He died; but I hope that your illustrious highness will not allow his memory to be lost, so much the more since I see revived in you the virtue of so great a captain, since one of his principal virtues was constance in the most adverse fortune. In the midst of the sea he was able to endure hunger better than we. Most versed in nautical charts, he knew better than any other the true art of navigation, of which it is a certain proof that he knew by his genius, and his intrepidity, without any one having given him the example, how to attempt the circuit of the globe, which he had almost completed.[188]

The Christian king could indeed have given us aid, and would have done so; but our captain far from forseeing that which happened, when he landed with his men, had charged him not to come out of his balangai, wishing that he should stay there to see how we fought. When he knew how the captain had died he wept bitterly for him.

In the afternoon the king himself with our consent, sent to tell the inhabitants of Matan, that if they would give up to us the body of our captain, and of our other companions who were killed in this battle, we would give them as much merchandise as they might wish for; but they answered that on no account would they ever give up that man, but they wished to preserve him as a monument of their triumph. When the death of the captain was known, those who were in the city to trade, had all the merchandise at once transported to the ships. We then elected in the place of the captain, Duarte Barbosa, a Portuguese, and a relation of the captain’s, and Juan Serrano a Spaniard.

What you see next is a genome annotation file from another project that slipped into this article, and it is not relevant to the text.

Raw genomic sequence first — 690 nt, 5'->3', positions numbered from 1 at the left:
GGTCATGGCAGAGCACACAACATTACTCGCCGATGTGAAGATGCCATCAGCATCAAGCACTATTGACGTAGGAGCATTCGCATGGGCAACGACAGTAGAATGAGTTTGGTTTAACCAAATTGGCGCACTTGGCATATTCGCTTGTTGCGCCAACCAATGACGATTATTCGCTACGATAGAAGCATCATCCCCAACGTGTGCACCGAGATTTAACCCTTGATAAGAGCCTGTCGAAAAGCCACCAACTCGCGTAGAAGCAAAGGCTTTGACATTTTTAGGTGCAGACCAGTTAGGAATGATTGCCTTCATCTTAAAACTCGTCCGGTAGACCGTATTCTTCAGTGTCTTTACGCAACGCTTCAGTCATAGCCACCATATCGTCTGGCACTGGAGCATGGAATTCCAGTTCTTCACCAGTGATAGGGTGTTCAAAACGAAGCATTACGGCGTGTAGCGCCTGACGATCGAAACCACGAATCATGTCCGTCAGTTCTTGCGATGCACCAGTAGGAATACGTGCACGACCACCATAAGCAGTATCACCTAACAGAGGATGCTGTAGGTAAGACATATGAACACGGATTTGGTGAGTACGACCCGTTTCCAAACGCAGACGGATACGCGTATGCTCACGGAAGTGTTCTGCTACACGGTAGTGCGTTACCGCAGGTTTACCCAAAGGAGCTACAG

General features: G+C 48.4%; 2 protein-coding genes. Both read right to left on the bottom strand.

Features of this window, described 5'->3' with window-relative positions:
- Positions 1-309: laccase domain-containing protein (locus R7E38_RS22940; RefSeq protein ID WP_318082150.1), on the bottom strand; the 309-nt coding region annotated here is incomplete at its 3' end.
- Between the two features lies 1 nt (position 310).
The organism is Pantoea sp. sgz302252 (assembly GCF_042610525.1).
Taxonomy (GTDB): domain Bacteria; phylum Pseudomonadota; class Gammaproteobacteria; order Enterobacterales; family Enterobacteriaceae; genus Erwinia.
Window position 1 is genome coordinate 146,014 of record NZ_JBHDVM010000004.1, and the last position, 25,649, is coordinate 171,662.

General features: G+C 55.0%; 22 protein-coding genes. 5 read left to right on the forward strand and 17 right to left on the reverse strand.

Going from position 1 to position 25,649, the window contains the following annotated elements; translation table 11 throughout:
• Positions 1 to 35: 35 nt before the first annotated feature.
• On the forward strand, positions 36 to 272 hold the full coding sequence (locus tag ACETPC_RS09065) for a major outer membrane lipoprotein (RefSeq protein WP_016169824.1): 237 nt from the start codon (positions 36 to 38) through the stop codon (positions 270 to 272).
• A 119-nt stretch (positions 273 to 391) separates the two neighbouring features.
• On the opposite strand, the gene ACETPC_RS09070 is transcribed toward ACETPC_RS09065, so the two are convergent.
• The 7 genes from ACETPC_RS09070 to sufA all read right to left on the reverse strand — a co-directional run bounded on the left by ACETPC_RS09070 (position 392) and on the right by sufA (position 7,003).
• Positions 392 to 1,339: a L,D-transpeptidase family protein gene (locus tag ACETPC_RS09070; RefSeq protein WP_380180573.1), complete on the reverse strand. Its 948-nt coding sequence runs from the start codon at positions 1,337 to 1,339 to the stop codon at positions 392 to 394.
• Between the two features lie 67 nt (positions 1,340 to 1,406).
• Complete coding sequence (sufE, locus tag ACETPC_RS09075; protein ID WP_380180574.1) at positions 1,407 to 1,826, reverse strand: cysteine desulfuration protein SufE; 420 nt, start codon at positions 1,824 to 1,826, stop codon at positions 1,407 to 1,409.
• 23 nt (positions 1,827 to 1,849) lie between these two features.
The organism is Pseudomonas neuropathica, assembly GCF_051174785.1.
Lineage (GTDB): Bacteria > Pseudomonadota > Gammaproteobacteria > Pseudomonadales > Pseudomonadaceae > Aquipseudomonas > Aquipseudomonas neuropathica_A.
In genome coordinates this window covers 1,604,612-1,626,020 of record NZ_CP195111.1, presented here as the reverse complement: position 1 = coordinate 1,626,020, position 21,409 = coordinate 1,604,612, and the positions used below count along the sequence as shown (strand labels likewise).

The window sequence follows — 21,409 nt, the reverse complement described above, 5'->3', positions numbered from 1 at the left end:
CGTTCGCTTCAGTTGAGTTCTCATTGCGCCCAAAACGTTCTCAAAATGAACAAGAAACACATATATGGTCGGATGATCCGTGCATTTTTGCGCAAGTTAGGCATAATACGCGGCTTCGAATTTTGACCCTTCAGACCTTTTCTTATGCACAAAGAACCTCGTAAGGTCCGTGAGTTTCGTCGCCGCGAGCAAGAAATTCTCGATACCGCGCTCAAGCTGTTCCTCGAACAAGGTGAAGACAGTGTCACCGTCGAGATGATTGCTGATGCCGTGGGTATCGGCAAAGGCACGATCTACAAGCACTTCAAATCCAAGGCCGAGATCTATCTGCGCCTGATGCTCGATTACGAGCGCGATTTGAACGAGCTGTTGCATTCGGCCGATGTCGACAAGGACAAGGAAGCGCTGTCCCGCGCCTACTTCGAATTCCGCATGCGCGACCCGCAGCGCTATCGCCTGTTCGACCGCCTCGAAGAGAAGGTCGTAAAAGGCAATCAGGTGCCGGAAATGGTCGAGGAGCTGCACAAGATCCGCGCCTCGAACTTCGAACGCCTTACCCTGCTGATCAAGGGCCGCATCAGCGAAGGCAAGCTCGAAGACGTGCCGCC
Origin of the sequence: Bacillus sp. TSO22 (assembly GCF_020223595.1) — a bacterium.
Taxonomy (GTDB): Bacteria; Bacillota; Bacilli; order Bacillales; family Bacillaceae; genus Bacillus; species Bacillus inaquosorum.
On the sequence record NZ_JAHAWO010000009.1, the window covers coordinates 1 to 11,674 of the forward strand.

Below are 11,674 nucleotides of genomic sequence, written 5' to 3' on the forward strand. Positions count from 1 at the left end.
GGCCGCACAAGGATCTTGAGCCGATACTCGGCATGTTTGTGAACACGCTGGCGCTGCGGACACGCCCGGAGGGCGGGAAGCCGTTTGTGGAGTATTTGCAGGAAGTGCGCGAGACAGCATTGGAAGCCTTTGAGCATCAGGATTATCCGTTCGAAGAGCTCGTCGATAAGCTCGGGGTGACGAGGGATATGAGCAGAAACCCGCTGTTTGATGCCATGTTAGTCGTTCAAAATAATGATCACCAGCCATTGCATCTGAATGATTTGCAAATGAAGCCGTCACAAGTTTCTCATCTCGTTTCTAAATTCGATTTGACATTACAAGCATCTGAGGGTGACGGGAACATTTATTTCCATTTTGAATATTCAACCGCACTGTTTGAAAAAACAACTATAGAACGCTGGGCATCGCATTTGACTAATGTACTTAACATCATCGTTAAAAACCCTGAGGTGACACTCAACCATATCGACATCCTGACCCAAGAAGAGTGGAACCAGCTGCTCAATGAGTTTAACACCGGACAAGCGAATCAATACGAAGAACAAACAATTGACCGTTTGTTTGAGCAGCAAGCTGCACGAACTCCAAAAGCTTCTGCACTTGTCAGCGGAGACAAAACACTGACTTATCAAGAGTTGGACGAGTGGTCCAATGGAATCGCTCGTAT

Our interpreter, who was a slave of the captain-general, and was named Henry, having been slightly wounded in the battle, would not go ashore any more for the things which we required, but remained all day idle, and wrapped up in his mat (Schiavina). Duarte Barbosa, the commander of the flag ship, found fault with him, and told him that though his master was dead, he had not become free on that account, but that when we returned to Spain he would return him to Doña Beatrice, the widow of the captain-general; at the same time he threatened to have him flogged, if he did not go on shore quickly, and do what was wanted for the service of the ships. The slave rose up, and did as though he did not care much for these affronts and threats; and having gone on shore, he informed the Christian king that we were thinking of going away soon, but that if he would follow his advice, he might become master of all our goods and of the ships themselves. The King of Zubu listened favourably to him, and they arranged to betray us. After that the slave returned on board, and showed more intelligence and attention than he had done before.